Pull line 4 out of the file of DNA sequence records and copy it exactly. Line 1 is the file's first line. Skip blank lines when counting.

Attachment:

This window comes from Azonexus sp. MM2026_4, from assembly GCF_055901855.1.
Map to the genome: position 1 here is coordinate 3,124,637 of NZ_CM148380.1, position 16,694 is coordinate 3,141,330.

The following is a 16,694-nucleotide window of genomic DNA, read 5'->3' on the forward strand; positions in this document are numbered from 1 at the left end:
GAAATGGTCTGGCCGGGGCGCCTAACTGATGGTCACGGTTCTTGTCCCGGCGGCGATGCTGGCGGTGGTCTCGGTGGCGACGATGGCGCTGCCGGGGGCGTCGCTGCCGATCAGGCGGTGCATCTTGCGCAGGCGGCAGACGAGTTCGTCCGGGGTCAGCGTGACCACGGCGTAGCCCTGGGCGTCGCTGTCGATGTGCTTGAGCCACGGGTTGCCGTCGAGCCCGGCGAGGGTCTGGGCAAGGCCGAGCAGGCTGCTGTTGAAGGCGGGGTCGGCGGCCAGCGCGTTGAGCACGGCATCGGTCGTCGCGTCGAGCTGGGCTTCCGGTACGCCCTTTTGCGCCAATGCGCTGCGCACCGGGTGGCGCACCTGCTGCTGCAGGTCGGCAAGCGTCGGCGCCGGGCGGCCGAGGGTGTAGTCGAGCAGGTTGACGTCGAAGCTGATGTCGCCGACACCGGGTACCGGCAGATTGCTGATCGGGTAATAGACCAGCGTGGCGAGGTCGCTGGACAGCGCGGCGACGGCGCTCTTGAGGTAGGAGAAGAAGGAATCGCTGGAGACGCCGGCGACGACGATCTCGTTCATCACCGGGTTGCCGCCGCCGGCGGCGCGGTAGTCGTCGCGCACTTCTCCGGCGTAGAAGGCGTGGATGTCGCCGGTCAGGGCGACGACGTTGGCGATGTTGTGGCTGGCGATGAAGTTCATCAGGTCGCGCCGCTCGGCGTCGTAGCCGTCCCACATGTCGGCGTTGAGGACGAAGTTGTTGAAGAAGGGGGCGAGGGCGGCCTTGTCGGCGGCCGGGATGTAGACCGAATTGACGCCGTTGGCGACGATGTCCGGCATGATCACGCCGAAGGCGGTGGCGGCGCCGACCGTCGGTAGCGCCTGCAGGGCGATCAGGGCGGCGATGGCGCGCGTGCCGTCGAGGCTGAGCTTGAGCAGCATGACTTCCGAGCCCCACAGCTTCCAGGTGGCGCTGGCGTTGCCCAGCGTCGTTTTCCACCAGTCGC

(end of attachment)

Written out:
GAAATGGTCTGGCCGGGGCGCCTAACTGATGGTCACGGTTCTTGTCCCGGCGGCGATGCTGGCGGTGGTCTCGGTGGCGACGATGGCGCTGCCGGGGGCGTCGCTGCCGATCAGGCGGTGCATCTTGCGCAGGCGGCAGACGAGTTCGTCCGGGGTCAGCGTGACCACGGCGTAGCCCTGGGCGTCGCTGTCGATGTGCTTGAGCCACGGGTTGCCGTCGAGCCCGGCGAGGGTCTGGGCAAGGCCGAGCAGGCTGCTGTTGAAGGCGGGGTCGGCGGCCAGCGCGTTGAGCACGGCATCGGTCGTCGCGTCGAGCTGGGCTTCCGGTACGCCCTTTTGCGCCAATGCGCTGCGCACCGGGTGGCGCACCTGCTGCTGCAGGTCGGCAAGCGTCGGCGCCGGGCGGCCGAGGGTGTAGTCGAGCAGGTTGACGTCGAAGCTGATGTCGCCGACACCGGGTACCGGCAGATTGCTGATCGGGTAATAGACCAGCGTGGCGAGGTCGCTGGACAGCGCGGCGACGGCGCTCTTGAGGTAGGAGAAGAAGGAATCGCTGGAGACGCCGGCGACGACGATCTCGTTCATCACCGGGTTGCCGCCGCCGGCGGCGCGGTAGTCGTCGCGCACTTCTCCGGCGTAGAAGGCGTGGATGTCGCCGGTCAGGGCGACGACGTTGGCGATGTTGTGGCTGGCGATGAAGTTCATCAGGTCGCGCCGCTCGGCGTCGTAGCCGTCCCACATGTCGGCGTTGAGGACGAAGTTGTTGAAGAAGGGGGCGAGGGCGGCCTTGTCGGCGGCCGGGATGTAGACCGAATTGACGCCGTTGGCGACGATGTCCGGCATGATCACGCCGAAGGCGGTGGCGGCGCCGACCGTCGGTAGCGCCTGCAGGGCGATCAGGGCGGCGATGGCGCGCGTGCCGTCGAGGCTGAGCTTGAGCAGCATGACTTCCGAGCCCCACAGCTTCCAGGTGGCGCTGGCGTTGCCCAGCGTCGTTTTCCACCAGTCGC